Traditionally, eastern Slovenia has largely produced semi-dry and semi-sweet wine styles. Natural acidity levels are high in this region, and sugar was a good way to balance the often searing acids in the past. Today, the region’s better producers are focussing on dry wines: partly because dry wines suit changing consumer tastes, especially in Slovenia’s burgeoning restaurant culture; and partly because viticulture and winemaking have improved. Riper fruit, produced from lower yielding vines, results in crisp, zesty, mouth- watering wines that are flavourful and elegant at their best. Alcohol levels are modest too, giving great drinkability.
PraVino’s dry wines, made in 2006 for the first time in defiance of “Dad” are a revelation, while other producers from the region to look out for include Verus, Dveri-Pax, Miro Mundo, Valdhuber, Joannes, Kogl, Gaube and young Uros Valci.
One thing that does need to change is the insistence of some wineries in sticking to their traditional use of large, old oak casks. These rarely add anything of benefit, especially to the region’s delicate fragrant whites and more often it seems miraculous that anything survives this treatment to be half way drinkable. If oak is used at all, it must be scrupulously clean and kept in immaculate condition.
Šipon may be the local name for Hungary’s Furmint, but there’s something about the soils, climate or possibly plant material that gives the wines a distinct local style; softer and less acid than Tokaji. A group of producers have set up “Club Šipon” to raise the grape’s profile as a Slovenian speciality. Traditionally grown for its potentially huge yields, Club Šipon producers insist on just 1.5kg per vine instead of 6-7kg, along with higher ripeness, and vinification as a dry wine.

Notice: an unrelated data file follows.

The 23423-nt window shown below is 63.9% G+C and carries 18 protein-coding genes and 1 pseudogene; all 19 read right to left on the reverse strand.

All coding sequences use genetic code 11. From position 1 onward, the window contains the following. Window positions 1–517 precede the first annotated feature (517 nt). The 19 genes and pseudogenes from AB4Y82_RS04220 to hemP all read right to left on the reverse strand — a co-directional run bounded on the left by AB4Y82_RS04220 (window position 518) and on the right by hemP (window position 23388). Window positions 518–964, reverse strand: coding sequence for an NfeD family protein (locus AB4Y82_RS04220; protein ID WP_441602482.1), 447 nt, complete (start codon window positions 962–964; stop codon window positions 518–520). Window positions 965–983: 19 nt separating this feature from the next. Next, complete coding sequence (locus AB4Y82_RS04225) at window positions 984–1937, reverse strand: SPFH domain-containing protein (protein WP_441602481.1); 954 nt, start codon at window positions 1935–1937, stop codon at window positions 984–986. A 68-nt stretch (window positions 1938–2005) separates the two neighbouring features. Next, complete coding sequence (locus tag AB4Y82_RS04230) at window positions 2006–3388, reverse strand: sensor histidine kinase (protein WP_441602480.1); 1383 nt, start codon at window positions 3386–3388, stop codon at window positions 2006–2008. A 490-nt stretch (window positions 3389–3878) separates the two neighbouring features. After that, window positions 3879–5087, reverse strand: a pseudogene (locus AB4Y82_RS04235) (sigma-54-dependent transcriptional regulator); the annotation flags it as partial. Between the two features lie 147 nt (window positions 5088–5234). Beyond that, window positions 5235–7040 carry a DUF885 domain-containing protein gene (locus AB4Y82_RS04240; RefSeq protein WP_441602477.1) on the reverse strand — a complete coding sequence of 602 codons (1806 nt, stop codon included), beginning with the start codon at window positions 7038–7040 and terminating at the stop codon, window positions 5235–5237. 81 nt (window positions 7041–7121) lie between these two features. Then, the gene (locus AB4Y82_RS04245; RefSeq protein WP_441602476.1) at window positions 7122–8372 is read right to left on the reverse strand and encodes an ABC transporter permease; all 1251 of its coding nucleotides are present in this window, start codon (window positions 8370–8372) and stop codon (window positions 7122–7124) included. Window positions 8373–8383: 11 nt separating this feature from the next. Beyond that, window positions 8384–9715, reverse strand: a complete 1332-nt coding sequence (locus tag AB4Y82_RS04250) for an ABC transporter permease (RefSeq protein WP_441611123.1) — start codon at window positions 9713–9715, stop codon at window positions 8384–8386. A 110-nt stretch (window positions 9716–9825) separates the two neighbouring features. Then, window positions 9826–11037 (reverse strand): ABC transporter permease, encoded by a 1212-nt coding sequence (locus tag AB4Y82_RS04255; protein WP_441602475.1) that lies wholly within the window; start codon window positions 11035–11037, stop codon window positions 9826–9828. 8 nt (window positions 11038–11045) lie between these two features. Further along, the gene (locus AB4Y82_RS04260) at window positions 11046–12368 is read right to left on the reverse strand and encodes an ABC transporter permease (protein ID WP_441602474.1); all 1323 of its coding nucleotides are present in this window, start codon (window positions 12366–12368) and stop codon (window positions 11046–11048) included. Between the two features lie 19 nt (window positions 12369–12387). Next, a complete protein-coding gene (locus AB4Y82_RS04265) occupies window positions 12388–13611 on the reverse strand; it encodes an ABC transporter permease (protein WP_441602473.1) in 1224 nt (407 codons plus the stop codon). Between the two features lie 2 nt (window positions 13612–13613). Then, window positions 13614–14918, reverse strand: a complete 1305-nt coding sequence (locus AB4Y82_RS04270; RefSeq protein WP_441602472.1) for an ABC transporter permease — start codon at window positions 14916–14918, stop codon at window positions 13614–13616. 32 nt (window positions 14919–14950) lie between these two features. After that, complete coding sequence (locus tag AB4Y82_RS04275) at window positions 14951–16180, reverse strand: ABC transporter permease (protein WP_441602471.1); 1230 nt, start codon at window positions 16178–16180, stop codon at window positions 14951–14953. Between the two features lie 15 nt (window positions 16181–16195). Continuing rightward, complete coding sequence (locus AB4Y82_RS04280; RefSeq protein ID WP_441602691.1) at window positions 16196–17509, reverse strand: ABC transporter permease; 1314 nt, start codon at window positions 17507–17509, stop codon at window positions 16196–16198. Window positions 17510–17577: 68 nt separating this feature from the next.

A couple of young producers doing promising things with Šipon include Miro Munda (whose modest winery is pictured left), supported by his Austrian partners, the Polz brothers. His wvines are zesty and fresh, with a Chablis-like mineral quality. As he points out “winemakers must be proud of a variety to persuade consumers to buy”. He also makes good Sauvignon Blanc, which keeps surprisingly well.Another “new kid on the block” is Verus set up by Danilo Snajder & two colleagues, who all previously worked at the former state cellar of Jeruzalem-Ormož. British MW Angela Muir is a director of this small winery, whose 2007s have lovely aromatics and fresh, crisp structure.
The varietal emphasis changes slightly as you head towards Slovenia’s second city, Maribor. Here the steep slopes and deeper clay soils suit the Pinots and Chardonnay, while outcrops of schist suit Riesling and Muscat. Bostjan Protner of Joannes was the pioneer of dry wines in the Maribor area, where he makes good Riesling, Pinot Gris, decent Chardonnay and a pleasant Pinot Noir rosé.
Literally within a few metres of the border with Austria’s Styria, Sauvignon Blanc does well, with Valdhuber making one of the best. Pinot Gris and Grüner Veltliner also suit the area. There’s Austrian involvement at the brand new Dveri-Pax winery, owned by Benedictine monks. The spotless winery was opened in 2007 and is a great contrast to the 300 year-old arched cellar and tasting room. 10 million Euros have gone into the winery and vineyards, and the range is impressive.Another important factor in Slovenia is the development of tourism. Ryanair now flies to Maribor which is also known for skiing and Brits buying second homes.
Several wineries, including Hlebec and sparkling cellar Istenic are involved in “agro-tourism” offering wine tastings, home-produced meals and even rooms. Local dishes include wonderful dry-cured ham, often served with horseradish, and fresh cheeses. Pickled turnip (similar to sauerkraut), buckwheat and beans are typical ingredients too. Pumpkin is a speciality of the area and appears in guises from soups and salads to fantastic nutty breads made with pumpkin seeds and locally produced oil.
In fact, the quality of the unique cold pressed oil from Kocbek was impressive, and dark chocolate with toasted pumpkin seed was delicious.Slovenia is a thrilling country to visit, with it stunning scenery and warm welcome. Its leading producers are undoubtedly punching well above their weight in making some of the most exciting wines in central Europe. Eastern Slovenia has its own distinctive part in this rich tapestry that deserves to be better known: with its fruity, fragrant and mouth-watering dry whites and lusciously silky sweet wines.